The Effect of Laboratory Environment on the Number of GnIH Neurons in the Brains of Mice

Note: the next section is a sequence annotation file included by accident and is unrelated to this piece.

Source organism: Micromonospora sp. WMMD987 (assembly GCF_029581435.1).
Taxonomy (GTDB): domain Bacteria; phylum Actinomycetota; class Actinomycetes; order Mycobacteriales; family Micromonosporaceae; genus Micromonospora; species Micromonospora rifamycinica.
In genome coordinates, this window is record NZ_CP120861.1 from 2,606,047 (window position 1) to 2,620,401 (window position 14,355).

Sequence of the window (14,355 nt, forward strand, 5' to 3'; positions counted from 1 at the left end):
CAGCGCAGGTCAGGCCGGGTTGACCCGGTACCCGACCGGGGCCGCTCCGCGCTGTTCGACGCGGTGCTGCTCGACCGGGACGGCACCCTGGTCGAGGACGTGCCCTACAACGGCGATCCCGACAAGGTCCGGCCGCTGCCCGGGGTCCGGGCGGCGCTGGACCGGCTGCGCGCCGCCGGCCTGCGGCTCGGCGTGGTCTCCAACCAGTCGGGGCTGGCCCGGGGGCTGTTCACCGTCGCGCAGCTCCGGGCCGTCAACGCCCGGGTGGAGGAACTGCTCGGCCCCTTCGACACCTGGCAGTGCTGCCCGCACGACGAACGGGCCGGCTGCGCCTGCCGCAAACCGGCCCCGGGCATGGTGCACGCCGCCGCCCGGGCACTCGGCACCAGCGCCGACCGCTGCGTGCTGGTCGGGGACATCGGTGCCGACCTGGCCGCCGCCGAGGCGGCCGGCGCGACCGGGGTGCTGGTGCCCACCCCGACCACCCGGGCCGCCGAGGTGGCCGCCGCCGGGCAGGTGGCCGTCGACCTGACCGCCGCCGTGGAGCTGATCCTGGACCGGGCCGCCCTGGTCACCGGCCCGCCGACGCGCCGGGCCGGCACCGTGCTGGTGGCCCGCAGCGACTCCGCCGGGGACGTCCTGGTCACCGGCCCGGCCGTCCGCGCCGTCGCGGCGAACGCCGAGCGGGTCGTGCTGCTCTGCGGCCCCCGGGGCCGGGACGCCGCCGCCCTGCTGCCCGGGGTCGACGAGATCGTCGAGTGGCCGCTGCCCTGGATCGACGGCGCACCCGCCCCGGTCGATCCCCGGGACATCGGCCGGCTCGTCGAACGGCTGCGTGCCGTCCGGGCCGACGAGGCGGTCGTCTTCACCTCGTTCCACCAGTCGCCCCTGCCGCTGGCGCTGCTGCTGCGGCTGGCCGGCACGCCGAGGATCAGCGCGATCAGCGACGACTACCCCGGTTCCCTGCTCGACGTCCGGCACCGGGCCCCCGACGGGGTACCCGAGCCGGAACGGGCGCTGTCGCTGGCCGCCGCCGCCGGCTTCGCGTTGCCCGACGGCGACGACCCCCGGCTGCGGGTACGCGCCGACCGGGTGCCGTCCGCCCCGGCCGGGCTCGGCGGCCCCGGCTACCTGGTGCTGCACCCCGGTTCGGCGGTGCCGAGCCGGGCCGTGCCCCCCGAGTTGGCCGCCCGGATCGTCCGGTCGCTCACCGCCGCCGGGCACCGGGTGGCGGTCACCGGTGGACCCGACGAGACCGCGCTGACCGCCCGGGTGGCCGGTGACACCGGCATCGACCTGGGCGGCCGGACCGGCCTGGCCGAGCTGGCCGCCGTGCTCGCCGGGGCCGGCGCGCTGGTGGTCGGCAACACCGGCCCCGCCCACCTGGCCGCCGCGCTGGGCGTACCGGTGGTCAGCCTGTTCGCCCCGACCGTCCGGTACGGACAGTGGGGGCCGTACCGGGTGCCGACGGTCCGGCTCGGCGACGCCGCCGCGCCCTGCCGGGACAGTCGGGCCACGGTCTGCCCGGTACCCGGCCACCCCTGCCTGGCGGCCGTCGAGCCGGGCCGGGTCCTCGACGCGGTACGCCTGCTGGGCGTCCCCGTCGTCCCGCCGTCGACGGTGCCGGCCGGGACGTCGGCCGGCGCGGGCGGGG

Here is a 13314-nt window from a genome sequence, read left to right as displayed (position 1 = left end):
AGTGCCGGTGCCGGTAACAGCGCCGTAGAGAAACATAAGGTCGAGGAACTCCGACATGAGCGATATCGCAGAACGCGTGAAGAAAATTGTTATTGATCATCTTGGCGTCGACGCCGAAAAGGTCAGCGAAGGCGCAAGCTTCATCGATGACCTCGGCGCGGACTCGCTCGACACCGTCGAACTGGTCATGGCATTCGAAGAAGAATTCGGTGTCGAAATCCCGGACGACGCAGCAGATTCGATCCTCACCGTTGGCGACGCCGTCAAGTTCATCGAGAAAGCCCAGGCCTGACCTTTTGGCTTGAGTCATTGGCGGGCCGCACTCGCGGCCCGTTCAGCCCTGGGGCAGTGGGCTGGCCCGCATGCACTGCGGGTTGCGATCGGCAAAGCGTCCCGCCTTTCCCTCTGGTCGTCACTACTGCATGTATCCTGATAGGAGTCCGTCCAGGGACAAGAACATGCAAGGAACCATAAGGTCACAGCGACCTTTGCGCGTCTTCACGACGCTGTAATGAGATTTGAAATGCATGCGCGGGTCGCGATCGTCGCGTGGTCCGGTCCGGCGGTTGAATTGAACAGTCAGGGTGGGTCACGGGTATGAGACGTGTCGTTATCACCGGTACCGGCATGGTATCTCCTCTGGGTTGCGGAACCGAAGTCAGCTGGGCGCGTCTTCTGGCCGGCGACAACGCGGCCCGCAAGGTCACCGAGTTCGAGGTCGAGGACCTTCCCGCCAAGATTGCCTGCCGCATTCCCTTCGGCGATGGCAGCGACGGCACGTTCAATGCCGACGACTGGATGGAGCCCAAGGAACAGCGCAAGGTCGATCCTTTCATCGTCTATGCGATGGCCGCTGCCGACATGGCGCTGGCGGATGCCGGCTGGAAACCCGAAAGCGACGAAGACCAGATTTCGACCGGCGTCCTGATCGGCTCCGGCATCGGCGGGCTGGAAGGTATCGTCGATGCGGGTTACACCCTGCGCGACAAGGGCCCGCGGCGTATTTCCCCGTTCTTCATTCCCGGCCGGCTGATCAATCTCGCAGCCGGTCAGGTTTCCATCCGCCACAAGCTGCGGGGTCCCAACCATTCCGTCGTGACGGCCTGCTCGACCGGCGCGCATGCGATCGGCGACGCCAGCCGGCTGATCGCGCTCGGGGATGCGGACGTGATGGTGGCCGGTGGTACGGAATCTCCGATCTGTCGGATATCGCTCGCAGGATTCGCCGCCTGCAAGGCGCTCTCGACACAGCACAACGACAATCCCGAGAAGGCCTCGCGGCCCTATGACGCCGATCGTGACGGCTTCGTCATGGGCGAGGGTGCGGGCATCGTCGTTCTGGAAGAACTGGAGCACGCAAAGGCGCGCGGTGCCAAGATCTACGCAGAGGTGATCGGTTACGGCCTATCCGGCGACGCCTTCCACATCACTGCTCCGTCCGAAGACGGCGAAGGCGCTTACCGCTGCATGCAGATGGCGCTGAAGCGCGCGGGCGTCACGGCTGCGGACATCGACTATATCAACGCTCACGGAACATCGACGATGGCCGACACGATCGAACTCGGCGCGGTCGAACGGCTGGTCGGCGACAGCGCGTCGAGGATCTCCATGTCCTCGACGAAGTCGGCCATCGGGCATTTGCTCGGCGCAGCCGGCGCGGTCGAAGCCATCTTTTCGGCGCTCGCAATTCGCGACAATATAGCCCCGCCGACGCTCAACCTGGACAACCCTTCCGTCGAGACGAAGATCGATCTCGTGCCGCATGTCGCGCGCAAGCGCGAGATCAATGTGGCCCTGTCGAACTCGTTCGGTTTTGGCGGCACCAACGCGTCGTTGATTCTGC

The neuroscience of genetic variation of fertility in mice could help us understand variation in neural mechanisms as well as infertility in humans. However, studying this variation in the lab should simulate that of nature. In order to test this, we tried to find out if mice in the lab raised in environments with photoperiods simulating either winter or spring had similar GnIH neuron counts as mice reproducing in either winter or spring in the wild. Our hypothesis for this experiment was that laboratory mice in the selection line for short reproductive photoperiods would have different numbers of GnIH neurons from mice in the selection line for long photoperiods, and also that there would be no significant difference between the number of GnIH neurons of laboratory mice and wild mice. These mice have been collected from the College Woods, and immunocytochemistry runs will be done on cross-sections on their dissected brains and GnIH neurons will be counted. One potential outcome would be that the number of GnIH neurons in selection lines for laboratory mice will be significantly different from that in wild mice. If we find that there is a significant difference, we will have to reject the null hypothesis, which would be significant in showing the laboratory environment is not sufficiently simulating the environment. Knowing whether this is true or not can help us improve laboratory procedures, and that will help us get closer to understanding the role of GnIH neurons in fertility in mice and perhaps humans. The point of my summer research was mostly to practice the procedures that would be involved in this, mainly immunocytochemistry. Before looking for GnIH neurons, my goal was to do practice ICC runs with oxytocin neurons, and then do some on GnIH, and then in the fall, start ICC for the actual research.